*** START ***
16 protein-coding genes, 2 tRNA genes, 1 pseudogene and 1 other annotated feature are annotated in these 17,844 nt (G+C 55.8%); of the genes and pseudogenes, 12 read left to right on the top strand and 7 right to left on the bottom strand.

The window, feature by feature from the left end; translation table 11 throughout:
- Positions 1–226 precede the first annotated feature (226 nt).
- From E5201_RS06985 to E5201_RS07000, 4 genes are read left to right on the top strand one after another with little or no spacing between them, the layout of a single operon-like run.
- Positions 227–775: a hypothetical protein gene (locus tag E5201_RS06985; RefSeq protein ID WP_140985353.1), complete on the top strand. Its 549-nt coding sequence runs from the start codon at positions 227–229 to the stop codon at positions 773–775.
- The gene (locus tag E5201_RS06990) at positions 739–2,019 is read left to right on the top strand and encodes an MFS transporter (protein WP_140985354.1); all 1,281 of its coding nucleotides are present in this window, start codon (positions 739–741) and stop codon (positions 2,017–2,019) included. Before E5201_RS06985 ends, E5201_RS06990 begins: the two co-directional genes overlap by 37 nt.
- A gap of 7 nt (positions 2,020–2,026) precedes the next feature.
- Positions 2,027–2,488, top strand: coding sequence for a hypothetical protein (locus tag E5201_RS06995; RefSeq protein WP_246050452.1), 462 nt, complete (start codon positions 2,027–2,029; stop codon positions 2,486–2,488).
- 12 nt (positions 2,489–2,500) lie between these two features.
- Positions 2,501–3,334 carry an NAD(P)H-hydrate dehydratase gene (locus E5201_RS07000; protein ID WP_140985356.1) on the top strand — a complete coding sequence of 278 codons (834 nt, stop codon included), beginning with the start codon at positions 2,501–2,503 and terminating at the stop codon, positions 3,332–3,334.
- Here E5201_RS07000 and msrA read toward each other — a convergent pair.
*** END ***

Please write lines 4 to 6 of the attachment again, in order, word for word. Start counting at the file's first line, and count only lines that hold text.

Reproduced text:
- From E5201_RS06985 to E5201_RS07000, 4 genes are read left to right on the top strand one after another with little or no spacing between them, the layout of a single operon-like run.
- Positions 227–775: a hypothetical protein gene (locus tag E5201_RS06985; RefSeq protein ID WP_140985353.1), complete on the top strand. Its 549-nt coding sequence runs from the start codon at positions 227–229 to the stop codon at positions 773–775.
- The gene (locus tag E5201_RS06990) at positions 739–2,019 is read left to right on the top strand and encodes an MFS transporter (protein WP_140985354.1); all 1,281 of its coding nucleotides are present in this window, start codon (positions 739–741) and stop codon (positions 2,017–2,019) included. Before E5201_RS06985 ends, E5201_RS06990 begins: the two co-directional genes overlap by 37 nt.